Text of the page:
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Vertical distributions of blooming cyanobacteria populations in a freshwater lake from LIDAR observations
- Moore, Timothy S., Churnside, James H., Sullivan, James M., Twardowski, Michael S., Nayak, Aditya R., McFarland, Malcolm N., Stockley, Nicole D., Gould, Richard W., Johengen, Thomas H., Ruberg, Steven A.
- Remote sensing of environment 2019 v.225 pp. 347-367
- Microcystis, Planktothrix, basins, community structure, digital images, freshwater, freshwater lakes, heat, holography, lidar, light intensity, optical properties, particle size, photostability, pigments, plankton, remote sensing, surface water, wind speed, Lake Erie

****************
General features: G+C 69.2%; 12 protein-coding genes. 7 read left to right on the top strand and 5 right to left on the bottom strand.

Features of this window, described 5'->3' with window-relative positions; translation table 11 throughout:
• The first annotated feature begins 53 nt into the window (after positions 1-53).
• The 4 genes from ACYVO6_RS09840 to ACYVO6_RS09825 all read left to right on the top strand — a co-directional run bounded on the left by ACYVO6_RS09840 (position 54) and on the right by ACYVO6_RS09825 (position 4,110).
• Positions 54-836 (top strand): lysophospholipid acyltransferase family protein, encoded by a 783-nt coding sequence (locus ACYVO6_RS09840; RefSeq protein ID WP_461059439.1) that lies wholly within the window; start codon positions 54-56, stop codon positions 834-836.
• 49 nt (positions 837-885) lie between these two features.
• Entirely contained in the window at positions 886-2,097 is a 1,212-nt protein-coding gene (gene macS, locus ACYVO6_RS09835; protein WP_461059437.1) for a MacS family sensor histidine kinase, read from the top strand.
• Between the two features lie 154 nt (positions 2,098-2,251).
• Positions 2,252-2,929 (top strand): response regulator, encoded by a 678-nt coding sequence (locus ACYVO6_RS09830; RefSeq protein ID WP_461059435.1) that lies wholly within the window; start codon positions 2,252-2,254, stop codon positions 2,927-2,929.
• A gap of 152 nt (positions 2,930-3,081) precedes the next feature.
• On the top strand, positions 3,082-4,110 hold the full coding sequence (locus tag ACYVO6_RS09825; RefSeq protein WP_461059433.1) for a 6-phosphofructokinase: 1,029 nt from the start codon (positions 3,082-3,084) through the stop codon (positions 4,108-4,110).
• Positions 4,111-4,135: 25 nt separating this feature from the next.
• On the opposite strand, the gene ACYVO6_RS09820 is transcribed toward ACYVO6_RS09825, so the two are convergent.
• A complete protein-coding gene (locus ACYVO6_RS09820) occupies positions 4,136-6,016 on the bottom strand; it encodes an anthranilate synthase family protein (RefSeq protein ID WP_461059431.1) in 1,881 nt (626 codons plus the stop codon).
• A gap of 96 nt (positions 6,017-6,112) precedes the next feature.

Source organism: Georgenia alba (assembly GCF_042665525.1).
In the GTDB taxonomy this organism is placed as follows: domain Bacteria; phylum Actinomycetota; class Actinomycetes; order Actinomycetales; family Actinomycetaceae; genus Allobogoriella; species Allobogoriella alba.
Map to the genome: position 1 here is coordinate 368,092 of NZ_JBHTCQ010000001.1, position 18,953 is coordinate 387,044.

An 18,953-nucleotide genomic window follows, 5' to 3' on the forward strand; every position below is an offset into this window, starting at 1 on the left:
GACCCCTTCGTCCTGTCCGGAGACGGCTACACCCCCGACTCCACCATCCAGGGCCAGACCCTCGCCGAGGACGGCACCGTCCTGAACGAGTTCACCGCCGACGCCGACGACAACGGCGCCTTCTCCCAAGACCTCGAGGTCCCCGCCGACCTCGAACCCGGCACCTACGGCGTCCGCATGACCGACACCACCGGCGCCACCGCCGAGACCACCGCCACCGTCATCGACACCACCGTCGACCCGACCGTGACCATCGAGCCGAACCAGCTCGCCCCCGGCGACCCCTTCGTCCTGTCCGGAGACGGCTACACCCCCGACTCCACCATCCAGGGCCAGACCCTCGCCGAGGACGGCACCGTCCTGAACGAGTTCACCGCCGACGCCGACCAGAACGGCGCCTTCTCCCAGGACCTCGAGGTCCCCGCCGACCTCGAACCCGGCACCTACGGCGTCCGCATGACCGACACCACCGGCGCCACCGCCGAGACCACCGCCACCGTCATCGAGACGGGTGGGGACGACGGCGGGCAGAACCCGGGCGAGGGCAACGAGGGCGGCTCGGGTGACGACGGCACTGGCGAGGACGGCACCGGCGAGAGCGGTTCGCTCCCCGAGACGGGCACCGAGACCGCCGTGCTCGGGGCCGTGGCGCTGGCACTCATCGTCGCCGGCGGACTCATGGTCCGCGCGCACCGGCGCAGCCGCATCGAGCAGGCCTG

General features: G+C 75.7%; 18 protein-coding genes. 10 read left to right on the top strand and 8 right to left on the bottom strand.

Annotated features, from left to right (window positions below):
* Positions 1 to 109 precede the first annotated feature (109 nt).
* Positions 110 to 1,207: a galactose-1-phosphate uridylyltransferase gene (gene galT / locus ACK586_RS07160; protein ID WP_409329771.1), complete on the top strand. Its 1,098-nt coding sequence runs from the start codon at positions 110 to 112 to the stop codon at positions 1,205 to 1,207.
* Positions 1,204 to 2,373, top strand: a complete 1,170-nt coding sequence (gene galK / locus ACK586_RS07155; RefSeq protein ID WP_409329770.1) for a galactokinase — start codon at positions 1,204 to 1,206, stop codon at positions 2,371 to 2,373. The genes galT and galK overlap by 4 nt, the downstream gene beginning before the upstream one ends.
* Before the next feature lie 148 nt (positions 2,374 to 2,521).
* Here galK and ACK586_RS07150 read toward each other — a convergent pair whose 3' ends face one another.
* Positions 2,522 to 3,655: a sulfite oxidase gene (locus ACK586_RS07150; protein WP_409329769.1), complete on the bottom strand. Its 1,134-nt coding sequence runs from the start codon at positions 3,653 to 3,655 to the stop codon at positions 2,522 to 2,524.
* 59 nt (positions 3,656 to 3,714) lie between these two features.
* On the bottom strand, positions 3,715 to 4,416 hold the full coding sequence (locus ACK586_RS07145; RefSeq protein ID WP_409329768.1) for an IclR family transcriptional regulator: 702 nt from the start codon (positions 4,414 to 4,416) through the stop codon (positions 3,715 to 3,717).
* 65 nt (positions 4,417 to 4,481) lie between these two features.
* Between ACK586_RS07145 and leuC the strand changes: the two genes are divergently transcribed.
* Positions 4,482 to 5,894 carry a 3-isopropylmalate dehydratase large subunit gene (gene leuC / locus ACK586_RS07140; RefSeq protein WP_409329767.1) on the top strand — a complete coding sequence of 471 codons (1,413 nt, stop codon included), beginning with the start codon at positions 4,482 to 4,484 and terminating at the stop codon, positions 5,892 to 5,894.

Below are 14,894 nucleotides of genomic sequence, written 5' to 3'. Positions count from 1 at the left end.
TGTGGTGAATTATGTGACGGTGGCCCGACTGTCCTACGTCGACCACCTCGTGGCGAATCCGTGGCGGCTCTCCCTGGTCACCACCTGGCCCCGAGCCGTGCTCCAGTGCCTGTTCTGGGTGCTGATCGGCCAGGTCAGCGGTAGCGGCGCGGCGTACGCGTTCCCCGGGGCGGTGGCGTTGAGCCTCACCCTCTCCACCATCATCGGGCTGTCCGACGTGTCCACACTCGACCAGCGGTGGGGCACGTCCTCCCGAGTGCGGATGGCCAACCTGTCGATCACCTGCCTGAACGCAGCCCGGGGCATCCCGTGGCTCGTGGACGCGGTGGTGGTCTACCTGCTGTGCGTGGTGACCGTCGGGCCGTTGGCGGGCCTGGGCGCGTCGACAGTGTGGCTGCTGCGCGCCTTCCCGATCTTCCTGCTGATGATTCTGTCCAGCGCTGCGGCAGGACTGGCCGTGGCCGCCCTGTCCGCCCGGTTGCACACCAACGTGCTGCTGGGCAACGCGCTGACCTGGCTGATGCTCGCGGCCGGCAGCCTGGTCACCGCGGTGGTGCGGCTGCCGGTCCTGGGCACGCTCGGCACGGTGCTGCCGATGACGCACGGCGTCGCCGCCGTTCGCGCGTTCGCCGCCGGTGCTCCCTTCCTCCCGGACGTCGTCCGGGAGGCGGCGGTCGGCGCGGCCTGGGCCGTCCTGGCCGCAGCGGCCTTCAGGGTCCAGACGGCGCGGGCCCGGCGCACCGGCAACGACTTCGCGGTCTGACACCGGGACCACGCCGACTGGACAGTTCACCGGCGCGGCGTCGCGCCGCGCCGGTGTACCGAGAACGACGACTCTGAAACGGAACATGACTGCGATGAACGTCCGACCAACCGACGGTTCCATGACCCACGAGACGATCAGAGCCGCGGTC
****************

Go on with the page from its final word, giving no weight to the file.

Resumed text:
- The vertical distributions of freshwater cyanobacteria populations are important to plankton community structure, ecology and for influencing water column optical properties relevant to remote sensing. In August of 2014, we examined the vertical structure of a cyanobacteria bloom across the western basin of Lake Erie with new technologies, including LIDAR and a digital holographic system. In addition, vertical profiles of environmental and optical properties were made. The active LIDAR penetrated the water column, and provided a detailed picture of the particle distribution for the whole water column. The holographic system provided digital images processed for particle size, count and identification of Microcystis and Planktothrix - the two main cyanobacteria genera that were present. The correlations between the LIDAR backscatter intensity and the cyanobacteria cell counts from holography averaged to 0.53 and ranged from −0.13 to 0.96 based on nearest matchups. The vertical structure of the overall cyanobacteria population was influenced by wind speed, and to a lesser degree the solar heating of surface waters. On a more detailed level, Microcystis populations were consistently nearer to the surface relative to Planktothrix. Pigments from surface samples revealed a higher degree of photoprotection for Planktothrix-dominated communities. The vertical distributions of the cyanobacteria genera were related to light intensity in the water column and known tolerances and/or preferences for each genus. Vertical profiles of optical properties supported the patterns seen in the LIDAR and holographic data, and had direct implications on the exiting light field. These combined data provide a unique view into the natural variations in spatial (vertical and horizontal) distribution patterns of cyanobacteria and resulting impacts on remote sensing detection and associated interpretations, and demonstrate the potential for these technologies to observe cyanobacteria in lake environments.